As far as senior Government minister Donville Inniss is concerned, Barbados is 49 years late becoming a republic and anyone who thinks the country should wait any longer is “innately lazy intellectually” and has “no pride in being Barbadian”.
In a recent interview with Barbados TODAY, the Industry, International Business, Commerce and Small Business Development Minister added his voice to recent debate, following an announcement by Prime Minister Freundel Stuart last month that he planned to take Barbados that route.
While some have argued that Stuart’s announcement was an attempt to distract Barbadians from the economic situation, Inniss said he supported the move and saw it as the final stage in the island becoming truly independent.
“Those who have been keeping noise and saying it was a distraction and we should take our time are themselves innately lazy intellectually and have no pride in being Barbadian,” he said.
Inniss was adamant that Stuart’s announcement was not a diversion.
“We are very serious about it. Prime Minister Stuart is not one to make wishy-washy statements and be flippant. When the Prime Minister makes a statement you can rest assured it is well thought out and he is very focused,” he said.
“The reality is that after 49 years of Independence it is a tad bit embarrassing to know that we still have to swear allegiance to the Queen . . . Quite frankly, my view is that we are 49 years late in becoming a republic. It does not mean there will be any strained relations between Barbados and the UK. As a matter of fact, I believe the UK wants us to become a republic,” added the St James South MP.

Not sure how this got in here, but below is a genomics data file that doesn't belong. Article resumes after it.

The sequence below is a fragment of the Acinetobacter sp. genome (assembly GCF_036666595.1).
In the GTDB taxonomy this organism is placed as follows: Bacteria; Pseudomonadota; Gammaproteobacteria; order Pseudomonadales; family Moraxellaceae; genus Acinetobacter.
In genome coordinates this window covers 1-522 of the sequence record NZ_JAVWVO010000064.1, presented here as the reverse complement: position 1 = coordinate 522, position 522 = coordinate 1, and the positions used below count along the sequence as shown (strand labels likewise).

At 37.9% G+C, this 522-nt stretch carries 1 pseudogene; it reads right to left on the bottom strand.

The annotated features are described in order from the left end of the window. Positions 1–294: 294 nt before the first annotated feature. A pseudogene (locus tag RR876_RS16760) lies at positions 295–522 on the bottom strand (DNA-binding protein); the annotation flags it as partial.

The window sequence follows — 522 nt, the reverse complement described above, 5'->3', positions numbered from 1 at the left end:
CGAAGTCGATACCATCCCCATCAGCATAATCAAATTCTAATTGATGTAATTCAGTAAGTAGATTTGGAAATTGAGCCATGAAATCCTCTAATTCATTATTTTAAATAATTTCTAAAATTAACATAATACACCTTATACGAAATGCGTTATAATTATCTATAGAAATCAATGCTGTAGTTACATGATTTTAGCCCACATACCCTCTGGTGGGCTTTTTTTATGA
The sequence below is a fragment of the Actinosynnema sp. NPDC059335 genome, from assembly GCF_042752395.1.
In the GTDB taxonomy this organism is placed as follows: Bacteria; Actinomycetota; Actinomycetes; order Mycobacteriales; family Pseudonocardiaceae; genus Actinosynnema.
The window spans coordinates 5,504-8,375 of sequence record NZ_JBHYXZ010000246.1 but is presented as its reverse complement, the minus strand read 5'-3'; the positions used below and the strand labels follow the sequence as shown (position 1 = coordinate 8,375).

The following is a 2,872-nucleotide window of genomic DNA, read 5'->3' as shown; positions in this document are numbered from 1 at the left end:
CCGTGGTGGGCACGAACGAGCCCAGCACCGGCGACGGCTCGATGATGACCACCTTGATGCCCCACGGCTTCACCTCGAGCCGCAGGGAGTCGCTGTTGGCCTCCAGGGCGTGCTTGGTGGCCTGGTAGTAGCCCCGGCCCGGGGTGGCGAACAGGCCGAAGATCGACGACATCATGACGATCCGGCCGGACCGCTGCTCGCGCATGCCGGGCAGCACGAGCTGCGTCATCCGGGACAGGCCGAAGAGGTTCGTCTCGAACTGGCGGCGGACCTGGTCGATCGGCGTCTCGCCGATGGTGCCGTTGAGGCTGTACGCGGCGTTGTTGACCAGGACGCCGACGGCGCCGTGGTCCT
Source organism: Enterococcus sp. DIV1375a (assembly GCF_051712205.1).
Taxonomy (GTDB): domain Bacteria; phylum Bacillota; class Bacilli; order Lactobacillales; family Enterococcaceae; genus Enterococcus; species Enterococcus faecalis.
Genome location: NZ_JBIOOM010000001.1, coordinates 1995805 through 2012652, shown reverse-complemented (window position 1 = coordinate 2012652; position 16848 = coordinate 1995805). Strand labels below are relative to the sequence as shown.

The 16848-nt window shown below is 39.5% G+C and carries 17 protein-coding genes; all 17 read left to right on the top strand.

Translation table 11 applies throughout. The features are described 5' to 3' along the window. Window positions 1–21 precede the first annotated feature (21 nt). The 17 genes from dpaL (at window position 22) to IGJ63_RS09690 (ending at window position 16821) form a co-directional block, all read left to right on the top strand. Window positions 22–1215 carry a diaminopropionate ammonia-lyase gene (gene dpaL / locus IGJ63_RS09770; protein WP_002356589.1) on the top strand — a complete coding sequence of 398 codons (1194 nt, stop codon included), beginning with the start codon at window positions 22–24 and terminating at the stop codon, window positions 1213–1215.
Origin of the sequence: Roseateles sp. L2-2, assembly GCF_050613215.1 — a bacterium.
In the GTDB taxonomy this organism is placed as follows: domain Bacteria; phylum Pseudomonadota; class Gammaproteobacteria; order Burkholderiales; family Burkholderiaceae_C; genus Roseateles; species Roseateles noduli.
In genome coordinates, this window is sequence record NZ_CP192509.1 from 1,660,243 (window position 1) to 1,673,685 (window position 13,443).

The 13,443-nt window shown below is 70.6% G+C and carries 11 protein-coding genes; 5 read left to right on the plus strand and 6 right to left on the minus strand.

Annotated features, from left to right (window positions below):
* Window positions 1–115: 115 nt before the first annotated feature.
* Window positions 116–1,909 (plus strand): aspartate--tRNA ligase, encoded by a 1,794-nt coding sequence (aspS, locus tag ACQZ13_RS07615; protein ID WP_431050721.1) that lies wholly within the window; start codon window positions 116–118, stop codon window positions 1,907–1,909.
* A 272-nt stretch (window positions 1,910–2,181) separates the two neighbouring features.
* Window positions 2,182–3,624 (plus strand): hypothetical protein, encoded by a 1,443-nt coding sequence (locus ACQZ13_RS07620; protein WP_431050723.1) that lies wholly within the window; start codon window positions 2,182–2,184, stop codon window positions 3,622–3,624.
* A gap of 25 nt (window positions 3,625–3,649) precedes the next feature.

Inniss said becoming a republic would demonstrate true sovereignty and show that Barbados was finally in control of its affairs.
Arguing that the British monarchy was irrelevant to present or future Barbados, the Cabinet minister said he did not see any harm to the economy should the island become a republic.
“There are those who say you need to get things right in the economy. I say in the days of plenty when we have a so-called buoyant economy, the Queen was the Head of State. In these current days where there are some challenges the Queen is the Head of State. So what is the relationship between the state of our economy and having membership in the British monarchy? Absolutely none whatsoever,” he insisted.
Inniss said while the country awaits Stuart’s next step in making his vision a reality, he would be engaging his constituents on the matter to make them fully aware of what the move would mean for the island.
He said there was a need for more general education of the issue.
“I realize it is a matter that provokes a lot of emotion and can be very divisive in this society, and that is why as a Government now our task is to go out there and educate and engage the citizens from all walks of life as to what it means to be a republic. Not just about becoming a republic constitutionally but also simultaneously about rekindling a sense of pride in being Barbadian and being in control of our destiny and being truly a nation that stands out as a beacon in global matters,” contended Inniss.